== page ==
There we were again. Back in those bloody Kendal Calling fields for a fourth consecutive year. And once more, come Monday, we are loathe to leave. The Lowther Deer Park festival just keeps surprising me with very version and 2016 felt like the strongest yet.
A recurring theme of this year’s festival was me enjoying bands I’d stubbornly protested against in the build-up. The first of those acts is Noel Gallagher and, in that particular instance, it’ll probably come as no surprise that his heady ballads managed to win me over in the heat of the moment. ‘The Masterplan’ is a fantastic song and it’s essential that it remains in the live set. ‘Talk Tonight’, too, is a nice surprise, particularly for one of my friends who adores the track. But this is the end of the weekend, and there’s much more to discuss.
The second of those acts is on Friday night and is Catfish and the Bottlemen. How very maligned they seem to be by those who spend their time writing words about music. Van McCann seems to attract sneers across the board. The main criticism appears to be not only their reluctance to change their style, but their openness about not trying to. But why reinvent the wheel when the bandwagon is rolling on? They had a better crowd reaction than Noel on the back of what they’ve done so far and, despite myself, I found myself caught up in it. Plus, ‘Cocoon’ and ‘Fallout’ are bangers even if I have some trouble telling one from the other. Just don’t expect me to put them on when I’m in the real world.
We had hoped to catch the fantastic New York Tourists over at the Woodlands Stage earlier on Friday. A fainting episode from a friend resulted instead in a trip to the medical tent. The staff were brilliant and deserve our thanks, but I’ve also heard the band were great, drawing one of the bigger crowds over there. A shame for us but good for them.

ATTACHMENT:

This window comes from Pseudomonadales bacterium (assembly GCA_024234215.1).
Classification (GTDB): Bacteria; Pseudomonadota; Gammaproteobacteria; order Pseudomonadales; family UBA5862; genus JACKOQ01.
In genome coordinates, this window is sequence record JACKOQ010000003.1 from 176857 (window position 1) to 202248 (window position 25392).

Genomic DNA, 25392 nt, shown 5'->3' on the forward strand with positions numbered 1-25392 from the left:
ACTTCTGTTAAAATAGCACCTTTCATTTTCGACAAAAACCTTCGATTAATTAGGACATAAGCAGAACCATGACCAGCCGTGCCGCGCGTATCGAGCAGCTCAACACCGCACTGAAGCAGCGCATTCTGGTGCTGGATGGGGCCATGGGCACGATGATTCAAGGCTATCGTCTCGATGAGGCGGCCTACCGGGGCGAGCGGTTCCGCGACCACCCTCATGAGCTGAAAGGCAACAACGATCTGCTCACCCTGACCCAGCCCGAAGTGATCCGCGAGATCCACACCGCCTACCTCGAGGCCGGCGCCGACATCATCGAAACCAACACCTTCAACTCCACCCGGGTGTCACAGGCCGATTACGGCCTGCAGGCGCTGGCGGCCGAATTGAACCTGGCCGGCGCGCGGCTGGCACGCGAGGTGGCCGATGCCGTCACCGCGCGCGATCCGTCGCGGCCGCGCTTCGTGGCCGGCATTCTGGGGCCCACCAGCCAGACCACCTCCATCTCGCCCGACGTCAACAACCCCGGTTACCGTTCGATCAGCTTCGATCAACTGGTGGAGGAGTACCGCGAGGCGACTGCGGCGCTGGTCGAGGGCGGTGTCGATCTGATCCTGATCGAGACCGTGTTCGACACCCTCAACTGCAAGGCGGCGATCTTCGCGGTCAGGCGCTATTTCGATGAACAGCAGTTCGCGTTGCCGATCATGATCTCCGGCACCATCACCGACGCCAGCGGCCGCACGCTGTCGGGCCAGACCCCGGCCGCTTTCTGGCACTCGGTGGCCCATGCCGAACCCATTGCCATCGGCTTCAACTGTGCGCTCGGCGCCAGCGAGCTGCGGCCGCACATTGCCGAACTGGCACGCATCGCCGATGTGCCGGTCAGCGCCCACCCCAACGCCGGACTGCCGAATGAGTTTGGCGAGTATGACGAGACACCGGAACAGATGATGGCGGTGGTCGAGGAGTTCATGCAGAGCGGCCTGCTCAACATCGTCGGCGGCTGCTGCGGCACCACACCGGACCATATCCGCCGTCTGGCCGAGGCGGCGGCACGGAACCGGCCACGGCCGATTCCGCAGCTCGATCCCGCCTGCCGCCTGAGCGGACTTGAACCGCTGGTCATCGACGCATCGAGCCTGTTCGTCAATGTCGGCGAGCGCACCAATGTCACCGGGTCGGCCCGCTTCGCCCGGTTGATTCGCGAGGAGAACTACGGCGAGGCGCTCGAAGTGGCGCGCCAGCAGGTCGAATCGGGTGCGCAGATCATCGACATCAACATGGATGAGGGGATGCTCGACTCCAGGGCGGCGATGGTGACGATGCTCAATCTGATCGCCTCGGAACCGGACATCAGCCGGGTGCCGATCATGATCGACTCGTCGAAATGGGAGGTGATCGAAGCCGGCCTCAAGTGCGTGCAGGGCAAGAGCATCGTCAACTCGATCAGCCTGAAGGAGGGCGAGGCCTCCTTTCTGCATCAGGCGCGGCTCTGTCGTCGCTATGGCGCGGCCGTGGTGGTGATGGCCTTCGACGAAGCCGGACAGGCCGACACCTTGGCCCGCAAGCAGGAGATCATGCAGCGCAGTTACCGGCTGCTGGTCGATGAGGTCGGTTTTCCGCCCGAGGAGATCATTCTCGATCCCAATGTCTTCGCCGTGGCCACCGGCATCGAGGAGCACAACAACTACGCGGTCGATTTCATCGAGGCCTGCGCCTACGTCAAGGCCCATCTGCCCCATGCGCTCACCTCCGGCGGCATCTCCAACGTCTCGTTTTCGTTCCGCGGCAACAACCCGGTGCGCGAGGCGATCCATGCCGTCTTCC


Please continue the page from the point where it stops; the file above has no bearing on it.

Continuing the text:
Bands like We Are Scientists and Maximo Park provided indie thrills with tracks like ‘After Hours’ and ‘Books From Boxes’ respectively. The latter have somehow evaded me through my whole gig-going life, so it was nice to tick that one off even if they did tick me off by appearing late thanks to an errant plane.
In terms of food, Ghandi’s Flip Flop was the best as it always is. Healthy, substantial, tasty and good value for money. The vegetarian Indian stand is everything you don’t expect festival food to be and my stomach invariably had eyes for nowhere else.
The Hives show up as one of my friends falls asleep on the hill at the main stage. I spent the rest of the day berating him for his mistake. Comfortably the most fun act of the weekend and the biggest mosh pit you’ll ever see at Kendal Calling; I didn’t really expect to be in one at all. The Swedish band don’t just carry an audience so much as drag them along while doing this ridiculous walk.
Even Peter Doherty managed to be on good form. While we missed his set over at Tim Peaks Diner, we saw him headlining the Calling Out stage and, despite fears mounting as he was a little late, he was basically as good as one can expect. Just one Libertines track is aired in ‘You’re My Waterloo’ but it’s ‘Albion’, ‘Kilmangiro’ and ‘Fuck Forever’ that draw the loudest cheers. The latter closed the set in a fashion as wonderfully chaotic as Pete himself.
The Woodlands Stage somehow recaptured its mystique that had felt watered down in recent years. Meanwhile, on that same stage, Silent Disco also grabbed back the magic lost in last year’s ponderous effort; it was once again a pain to drag yourself away from the area rather than one of those where you keep praying for the next good song. Similarly, the indie disco in the Calling Out stage excelled. Last year, it felt like the same songs, in the same order, every night and as such stagnated. This year it varied with both Baggy Mondays and Karl Yates excelling. And yes some people climbed the rafters. Don’t be daft.
All of which leaves me very excited for Kendal Calling 2017. The countdown is on.
Photo by Jody Hartley.